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ASHEVILLE, N. C, FRIDAY, SEPTEMBER 13, 1889.
X. J- I
PARISIANS WATER THE COW
INSTEAD OF THE MII.K.
An Hour Spent in the Gobelin Fac
tory The Cells of the Concierge.
rle The French Capital at Night
Methods of Mcomotion,
Paris, August 30, 1880.
Editor Citizen: Many strange cus
toms and ways of doing business abound
ncre, a lew oi which may make an oien
ing for another tedious letter.
Our time has lieen too fully occupied to
read much, except 1 he Citizen, ot which
a few copies at last has reached us, and
it seems too much absorbed bv trashy
European letters to excite much interest:
but on Wednesday morning wc thought
to invest in a rrcncli newspaper, and
ufter a half hour's careful perusal suc
ceeded in deciphering the dale which was
niursnav, August 2a." this is the
way the French keep up with the times,
by dating their daily papers one day in
- Hut the funniest thing, (we had it He
scrilied by a friend who saw it) is the
way in which the dairymen supply their
customers. A man passed through the
streets, driving a number ot goats, and
lustily blowing a trumpet. When nny
one wishes milk he stops one of his goats
milks her to the exaci extent rccpiired,
collects Ins pay, drives the depleted ani
mal to the nearest fountain and tills het-
up with water, exactly as our people do
their tin cans, while her companions
pattentlv nibble the grass, and so he pro
ceeds, emptying and tilling his cattle in
turn until all his people are satisfied.
The ndvantagesol this system are man
ifest. There is no limit to the numlier of
people that one man can undertake to
supply, and we understand that water is
much less diluted, when applied in this
manner, than it puinicd directly into the
can. We propose to urge this method
upon our American dairymen, as it will
no doubt be far more ngreeable both to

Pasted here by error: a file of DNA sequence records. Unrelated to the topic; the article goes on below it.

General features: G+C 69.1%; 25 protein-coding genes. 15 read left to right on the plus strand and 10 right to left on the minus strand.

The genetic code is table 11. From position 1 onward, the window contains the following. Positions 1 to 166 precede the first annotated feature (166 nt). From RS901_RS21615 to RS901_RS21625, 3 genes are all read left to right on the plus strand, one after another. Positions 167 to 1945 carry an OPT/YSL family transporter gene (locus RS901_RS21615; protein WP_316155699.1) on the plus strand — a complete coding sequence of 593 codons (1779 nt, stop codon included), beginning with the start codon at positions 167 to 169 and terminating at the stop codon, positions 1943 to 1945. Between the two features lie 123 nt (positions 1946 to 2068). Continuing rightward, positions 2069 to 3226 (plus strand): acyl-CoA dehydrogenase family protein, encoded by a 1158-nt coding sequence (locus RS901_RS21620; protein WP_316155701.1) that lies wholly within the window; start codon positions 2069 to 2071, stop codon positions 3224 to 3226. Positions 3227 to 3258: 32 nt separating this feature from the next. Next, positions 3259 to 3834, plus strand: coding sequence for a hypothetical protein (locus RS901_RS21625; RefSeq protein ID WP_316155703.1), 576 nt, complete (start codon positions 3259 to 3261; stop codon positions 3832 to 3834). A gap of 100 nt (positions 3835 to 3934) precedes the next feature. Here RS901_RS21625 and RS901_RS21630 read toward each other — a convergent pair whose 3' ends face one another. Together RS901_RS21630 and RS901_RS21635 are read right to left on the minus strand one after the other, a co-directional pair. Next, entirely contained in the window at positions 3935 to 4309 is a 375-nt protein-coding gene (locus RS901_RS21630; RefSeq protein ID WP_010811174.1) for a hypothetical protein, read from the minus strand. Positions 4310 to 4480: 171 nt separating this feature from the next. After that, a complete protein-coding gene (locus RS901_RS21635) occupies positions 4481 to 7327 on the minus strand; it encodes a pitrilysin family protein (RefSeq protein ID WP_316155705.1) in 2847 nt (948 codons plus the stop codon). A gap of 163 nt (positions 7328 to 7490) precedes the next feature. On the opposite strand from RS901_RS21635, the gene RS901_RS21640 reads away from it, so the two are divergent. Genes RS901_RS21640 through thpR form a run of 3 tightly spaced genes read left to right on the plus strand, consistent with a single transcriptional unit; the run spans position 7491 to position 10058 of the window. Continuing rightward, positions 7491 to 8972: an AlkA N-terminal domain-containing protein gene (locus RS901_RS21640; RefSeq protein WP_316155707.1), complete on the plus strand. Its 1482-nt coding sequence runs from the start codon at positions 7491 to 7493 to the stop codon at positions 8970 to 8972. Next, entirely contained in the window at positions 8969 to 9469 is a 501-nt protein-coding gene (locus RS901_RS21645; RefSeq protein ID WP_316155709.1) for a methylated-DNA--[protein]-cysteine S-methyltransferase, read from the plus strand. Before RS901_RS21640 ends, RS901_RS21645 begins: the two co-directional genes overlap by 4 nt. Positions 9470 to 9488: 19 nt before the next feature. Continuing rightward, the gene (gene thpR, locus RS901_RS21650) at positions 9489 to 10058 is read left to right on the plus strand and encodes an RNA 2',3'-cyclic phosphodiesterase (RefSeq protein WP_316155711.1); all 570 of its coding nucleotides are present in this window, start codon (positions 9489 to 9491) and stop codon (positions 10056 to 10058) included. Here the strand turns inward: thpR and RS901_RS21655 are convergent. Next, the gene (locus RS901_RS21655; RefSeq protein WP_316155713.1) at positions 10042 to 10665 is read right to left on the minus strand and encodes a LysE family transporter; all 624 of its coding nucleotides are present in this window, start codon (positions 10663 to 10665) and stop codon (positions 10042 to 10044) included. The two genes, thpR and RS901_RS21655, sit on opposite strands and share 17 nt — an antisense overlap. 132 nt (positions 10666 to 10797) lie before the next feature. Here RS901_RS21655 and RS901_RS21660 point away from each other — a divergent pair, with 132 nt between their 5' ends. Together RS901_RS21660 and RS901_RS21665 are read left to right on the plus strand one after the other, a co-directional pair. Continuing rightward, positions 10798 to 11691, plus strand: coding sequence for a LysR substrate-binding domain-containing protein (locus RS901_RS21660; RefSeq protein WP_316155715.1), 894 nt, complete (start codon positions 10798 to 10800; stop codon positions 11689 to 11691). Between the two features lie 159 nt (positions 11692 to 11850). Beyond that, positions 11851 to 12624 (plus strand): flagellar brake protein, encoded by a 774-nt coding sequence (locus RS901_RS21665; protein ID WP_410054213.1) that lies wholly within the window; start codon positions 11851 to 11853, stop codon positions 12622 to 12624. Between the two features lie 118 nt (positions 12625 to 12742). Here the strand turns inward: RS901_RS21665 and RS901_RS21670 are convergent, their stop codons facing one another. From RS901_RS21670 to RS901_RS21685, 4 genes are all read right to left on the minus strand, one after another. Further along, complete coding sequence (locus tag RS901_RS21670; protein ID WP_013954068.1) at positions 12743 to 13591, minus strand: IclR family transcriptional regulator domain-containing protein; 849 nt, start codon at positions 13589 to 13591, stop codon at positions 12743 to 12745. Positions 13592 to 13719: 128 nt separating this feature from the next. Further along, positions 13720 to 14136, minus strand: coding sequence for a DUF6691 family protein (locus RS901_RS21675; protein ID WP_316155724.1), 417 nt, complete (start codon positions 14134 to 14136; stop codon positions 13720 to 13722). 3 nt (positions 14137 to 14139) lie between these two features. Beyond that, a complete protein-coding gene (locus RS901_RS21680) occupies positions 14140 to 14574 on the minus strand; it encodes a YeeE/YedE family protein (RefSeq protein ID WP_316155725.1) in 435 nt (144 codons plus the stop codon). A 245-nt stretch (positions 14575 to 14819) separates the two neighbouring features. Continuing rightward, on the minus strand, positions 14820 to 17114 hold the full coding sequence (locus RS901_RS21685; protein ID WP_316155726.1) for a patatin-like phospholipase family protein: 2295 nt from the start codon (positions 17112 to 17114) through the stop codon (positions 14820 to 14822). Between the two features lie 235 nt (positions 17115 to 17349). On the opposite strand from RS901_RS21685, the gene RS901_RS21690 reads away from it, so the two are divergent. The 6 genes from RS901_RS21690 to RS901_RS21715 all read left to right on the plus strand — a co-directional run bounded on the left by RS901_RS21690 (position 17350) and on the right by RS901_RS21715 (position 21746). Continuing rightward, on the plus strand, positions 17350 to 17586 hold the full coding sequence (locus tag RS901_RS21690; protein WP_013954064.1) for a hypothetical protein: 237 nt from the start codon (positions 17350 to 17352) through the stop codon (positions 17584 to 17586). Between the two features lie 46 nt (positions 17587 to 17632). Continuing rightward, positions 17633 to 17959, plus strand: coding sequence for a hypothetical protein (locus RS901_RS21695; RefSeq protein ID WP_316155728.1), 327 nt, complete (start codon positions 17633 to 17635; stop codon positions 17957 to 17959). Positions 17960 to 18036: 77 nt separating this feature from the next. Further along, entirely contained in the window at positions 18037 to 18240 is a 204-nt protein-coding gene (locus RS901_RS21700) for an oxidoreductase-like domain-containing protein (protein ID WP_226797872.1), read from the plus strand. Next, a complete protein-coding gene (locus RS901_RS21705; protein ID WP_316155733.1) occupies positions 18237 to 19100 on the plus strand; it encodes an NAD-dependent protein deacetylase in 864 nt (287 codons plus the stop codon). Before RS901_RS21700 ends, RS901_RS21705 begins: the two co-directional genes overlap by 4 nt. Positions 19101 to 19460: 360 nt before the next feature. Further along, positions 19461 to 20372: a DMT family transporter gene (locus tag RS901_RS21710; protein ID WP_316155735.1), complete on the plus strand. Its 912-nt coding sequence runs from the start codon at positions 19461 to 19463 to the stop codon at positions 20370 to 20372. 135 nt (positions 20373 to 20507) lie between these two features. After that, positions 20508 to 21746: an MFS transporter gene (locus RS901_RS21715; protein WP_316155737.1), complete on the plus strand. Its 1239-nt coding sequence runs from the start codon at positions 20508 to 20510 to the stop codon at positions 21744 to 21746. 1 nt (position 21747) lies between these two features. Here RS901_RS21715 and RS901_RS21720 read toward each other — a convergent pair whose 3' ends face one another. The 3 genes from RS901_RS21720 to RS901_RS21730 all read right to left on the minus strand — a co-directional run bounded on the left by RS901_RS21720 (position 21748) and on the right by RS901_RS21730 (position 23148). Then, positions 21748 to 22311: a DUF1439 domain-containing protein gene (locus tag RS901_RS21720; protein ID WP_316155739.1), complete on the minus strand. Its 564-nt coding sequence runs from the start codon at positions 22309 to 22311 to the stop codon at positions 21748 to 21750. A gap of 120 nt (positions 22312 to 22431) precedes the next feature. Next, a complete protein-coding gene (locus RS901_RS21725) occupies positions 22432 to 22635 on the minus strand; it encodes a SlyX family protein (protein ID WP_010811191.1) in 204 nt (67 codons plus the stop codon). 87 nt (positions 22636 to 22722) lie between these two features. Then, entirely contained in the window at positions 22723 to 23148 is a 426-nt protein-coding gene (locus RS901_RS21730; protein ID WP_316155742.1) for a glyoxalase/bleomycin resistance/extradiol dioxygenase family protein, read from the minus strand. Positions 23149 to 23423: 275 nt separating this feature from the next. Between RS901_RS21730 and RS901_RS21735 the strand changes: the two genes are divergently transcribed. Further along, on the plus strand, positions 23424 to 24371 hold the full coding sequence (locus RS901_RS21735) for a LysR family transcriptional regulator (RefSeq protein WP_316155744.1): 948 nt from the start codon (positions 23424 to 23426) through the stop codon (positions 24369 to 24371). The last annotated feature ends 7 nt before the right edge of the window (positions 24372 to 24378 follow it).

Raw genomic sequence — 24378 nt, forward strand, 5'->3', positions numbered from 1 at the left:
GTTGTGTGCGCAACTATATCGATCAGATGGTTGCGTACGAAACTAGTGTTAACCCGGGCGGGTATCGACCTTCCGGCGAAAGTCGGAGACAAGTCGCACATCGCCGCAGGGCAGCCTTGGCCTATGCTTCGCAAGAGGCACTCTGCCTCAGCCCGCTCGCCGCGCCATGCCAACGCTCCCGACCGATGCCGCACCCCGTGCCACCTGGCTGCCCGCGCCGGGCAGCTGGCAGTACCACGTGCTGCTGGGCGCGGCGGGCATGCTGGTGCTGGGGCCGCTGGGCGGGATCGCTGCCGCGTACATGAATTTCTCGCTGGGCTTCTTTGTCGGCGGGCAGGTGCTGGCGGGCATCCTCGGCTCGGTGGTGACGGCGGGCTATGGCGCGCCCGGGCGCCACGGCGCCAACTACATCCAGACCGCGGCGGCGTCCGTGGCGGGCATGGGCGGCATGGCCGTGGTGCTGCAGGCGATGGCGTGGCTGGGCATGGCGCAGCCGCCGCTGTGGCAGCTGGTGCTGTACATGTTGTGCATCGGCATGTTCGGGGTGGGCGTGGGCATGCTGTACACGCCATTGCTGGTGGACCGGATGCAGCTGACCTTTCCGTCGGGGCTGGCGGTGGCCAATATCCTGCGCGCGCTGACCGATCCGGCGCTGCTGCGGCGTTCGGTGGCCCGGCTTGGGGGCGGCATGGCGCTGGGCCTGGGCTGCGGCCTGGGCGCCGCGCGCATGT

themselves and their patrons.
A most interesting hour was that
which wc sK-nt in the famous "Golielin"
manufactory, where those beautiful ta
icstrics are made. In their exhibition
room the walls are covered with their
choke products, which are marvelous in
deed, showing specimens of many centu
ries and tlie advances made m the art.
Here we saw a portrait of Louis XIV
which we recognized as a faithful copy of
a painting wc had seen in the Louvre:
indeed, the copy was so excellent that we
were sure tltc original had been removed
to i his place.
We found that wc were mistaken in
thinking that it was made by machinery;
it is entirely hand work, and wesaw the
many workmen patiently placing a sin
gle thread at a time, and stopping fre
quently to compare their labor with the
painted design, and were not surprised
at the enormous cost, when our conduc
tor told us that by steady work, one
man could sometimes make a square
yard in a-year, but this only of the sim
pler patterns. Pointing to one most ex
quisite piece, measuring 12x15 feet, he
said that nine men had worked on it for
six long years. This statement seems in
credible, and perhaps the Frenchmen was
complimenting our innocent, lamb-like
expression of countenance.
The most satisfactory method of loco
motion is by the steamers on the river
Siene. Numerous trams, omnibusss and
"Cheminde Fere" extend in all directions,
but it takes a philosopher to comprehend
them, and whenever we try to go north,
we are sure to find ourselvesdcpositcd at
the southern extremity of the city. In
fact we were sure that a railroad on
which we took passage yesterday, was
destined to land us in America, but after
patiently setting iu our lin ked carriage
for two hours, we found wc were only
about two hundred miles from where we
expected to go, but the boats arc luckily
confined in their course, and so we feel
safer when in their bands. They nrevcry
curious little craft, built low on the wa
ter so as to pass under the many bridges,
and look very pretty at night, their
bright colored lamps dashing along up
and down the river. One of these nice
conveniences yesterday took us to visit
the Sevres china factory, where we saw
choice specimens of this famous ware and
the mode of its making.
Ever mindful of The Citizen, we
thought one of the Taxes would orna
ment its handsome office, but as the price
was only fifty thousand francs, decided
not to take it. A small coffee cup wus
priced seventy-five francs, (fifteen dol
lars, ) so we think lour friend Law will
still supply our needs.
Yesterday was altogether a most in
teresting day. In addition to the two
famous factories, we went into the his-
tirical portion of the ('onciergcrie, and
Lood upon the same brick floor, which
had been trod by the poor Oncen, Mane
Antoinette, and looked at the same cru
cifix which we hojic gave her strength
mill consolation in those awful days.
From this cell she was carried direct to
the guillotine Looking through the
same pain of glass that she used to
look through, we could see, across a
court, still occupied by female prisoners,
the barred windows of the cell of Mad
ame Koland, and closely adjoining the
Queen's cell found that in which the
wretch Robespierre was confined for one
night awaiting his just doom. Next to
this we entered a small, sad, subterranean
chapel in which the many victims re